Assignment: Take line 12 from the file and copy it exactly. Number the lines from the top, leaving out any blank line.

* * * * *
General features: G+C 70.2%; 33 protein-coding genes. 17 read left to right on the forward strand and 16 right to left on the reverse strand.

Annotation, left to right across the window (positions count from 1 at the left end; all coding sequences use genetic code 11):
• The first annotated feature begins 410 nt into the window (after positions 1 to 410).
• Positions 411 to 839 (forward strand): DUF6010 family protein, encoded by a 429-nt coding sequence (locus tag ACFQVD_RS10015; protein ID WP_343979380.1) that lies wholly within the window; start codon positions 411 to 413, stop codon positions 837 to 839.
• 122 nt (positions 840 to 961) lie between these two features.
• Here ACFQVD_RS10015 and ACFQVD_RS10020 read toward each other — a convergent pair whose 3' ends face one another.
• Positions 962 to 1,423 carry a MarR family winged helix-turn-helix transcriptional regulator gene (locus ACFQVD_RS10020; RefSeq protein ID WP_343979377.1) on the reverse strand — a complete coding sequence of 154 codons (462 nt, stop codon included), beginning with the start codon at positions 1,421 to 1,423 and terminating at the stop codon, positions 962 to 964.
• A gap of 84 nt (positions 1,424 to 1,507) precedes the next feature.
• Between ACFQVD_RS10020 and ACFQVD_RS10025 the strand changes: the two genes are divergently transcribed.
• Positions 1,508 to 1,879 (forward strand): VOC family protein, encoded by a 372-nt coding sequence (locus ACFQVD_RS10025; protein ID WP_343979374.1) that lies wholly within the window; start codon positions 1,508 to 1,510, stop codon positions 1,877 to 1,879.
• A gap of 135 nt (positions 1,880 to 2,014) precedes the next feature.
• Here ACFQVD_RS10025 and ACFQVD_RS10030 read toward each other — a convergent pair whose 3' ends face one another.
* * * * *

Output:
• Here ACFQVD_RS10025 and ACFQVD_RS10030 read toward each other — a convergent pair whose 3' ends face one another.